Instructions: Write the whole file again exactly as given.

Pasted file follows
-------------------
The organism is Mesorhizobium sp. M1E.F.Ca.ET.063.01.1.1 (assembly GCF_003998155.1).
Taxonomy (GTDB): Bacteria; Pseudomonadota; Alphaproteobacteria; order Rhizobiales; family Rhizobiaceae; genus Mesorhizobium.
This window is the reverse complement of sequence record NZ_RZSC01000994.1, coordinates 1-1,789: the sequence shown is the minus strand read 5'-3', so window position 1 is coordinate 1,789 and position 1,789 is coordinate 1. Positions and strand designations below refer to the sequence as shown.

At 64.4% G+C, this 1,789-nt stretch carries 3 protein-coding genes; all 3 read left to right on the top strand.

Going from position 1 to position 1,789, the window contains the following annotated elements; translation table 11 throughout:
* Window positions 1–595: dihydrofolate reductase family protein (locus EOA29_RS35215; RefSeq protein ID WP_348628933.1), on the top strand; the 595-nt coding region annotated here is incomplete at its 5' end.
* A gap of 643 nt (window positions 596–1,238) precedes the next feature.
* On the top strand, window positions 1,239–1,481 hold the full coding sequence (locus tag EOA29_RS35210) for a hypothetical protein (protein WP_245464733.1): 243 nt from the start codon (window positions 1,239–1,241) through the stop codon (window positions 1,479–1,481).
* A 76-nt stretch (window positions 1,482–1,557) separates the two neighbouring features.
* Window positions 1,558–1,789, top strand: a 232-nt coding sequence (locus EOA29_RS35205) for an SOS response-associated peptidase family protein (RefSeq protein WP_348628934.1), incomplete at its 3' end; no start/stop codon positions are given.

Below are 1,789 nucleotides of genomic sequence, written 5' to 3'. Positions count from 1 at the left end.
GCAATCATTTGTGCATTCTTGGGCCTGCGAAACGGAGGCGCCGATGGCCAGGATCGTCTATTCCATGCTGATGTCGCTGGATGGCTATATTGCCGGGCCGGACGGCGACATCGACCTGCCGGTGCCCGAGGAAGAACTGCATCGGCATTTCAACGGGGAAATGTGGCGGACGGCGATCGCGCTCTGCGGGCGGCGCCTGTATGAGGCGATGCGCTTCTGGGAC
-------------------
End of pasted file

The organism is Mesorhizobium sp. M1E.F.Ca.ET.063.01.1.1 (assembly GCF_003998155.1).
Taxonomy (GTDB): Bacteria; Pseudomonadota; Alphaproteobacteria; order Rhizobiales; family Rhizobiaceae; genus Mesorhizobium.
This window is the reverse complement of sequence record NZ_RZSC01000994.1, coordinates 1-1,789: the sequence shown is the minus strand read 5'-3', so window position 1 is coordinate 1,789 and position 1,789 is coordinate 1. Positions and strand designations below refer to the sequence as shown.

At 64.4% G+C, this 1,789-nt stretch carries 3 protein-coding genes; all 3 read left to right on the top strand.

Going from position 1 to position 1,789, the window contains the following annotated elements; translation table 11 throughout:
* Window positions 1–595: dihydrofolate reductase family protein (locus EOA29_RS35215; RefSeq protein ID WP_348628933.1), on the top strand; the 595-nt coding region annotated here is incomplete at its 5' end.
* A gap of 643 nt (window positions 596–1,238) precedes the next feature.
* On the top strand, window positions 1,239–1,481 hold the full coding sequence (locus tag EOA29_RS35210) for a hypothetical protein (protein WP_245464733.1): 243 nt from the start codon (window positions 1,239–1,241) through the stop codon (window positions 1,479–1,481).
* A 76-nt stretch (window positions 1,482–1,557) separates the two neighbouring features.
* Window positions 1,558–1,789, top strand: a 232-nt coding sequence (locus EOA29_RS35205) for an SOS response-associated peptidase family protein (RefSeq protein WP_348628934.1), incomplete at its 3' end; no start/stop codon positions are given.

Below are 1,789 nucleotides of genomic sequence, written 5' to 3'. Positions count from 1 at the left end.
GCAATCATTTGTGCATTCTTGGGCCTGCGAAACGGAGGCGCCGATGGCCAGGATCGTCTATTCCATGCTGATGTCGCTGGATGGCTATATTGCCGGGCCGGACGGCGACATCGACCTGCCGGTGCCCGAGGAAGAACTGCATCGGCATTTCAACGGGGAAATGTGGCGGACGGCGATCGCGCTCTGCGGGCGGCGCCTGTATGAGGCGATGCGCTTCTGGGAC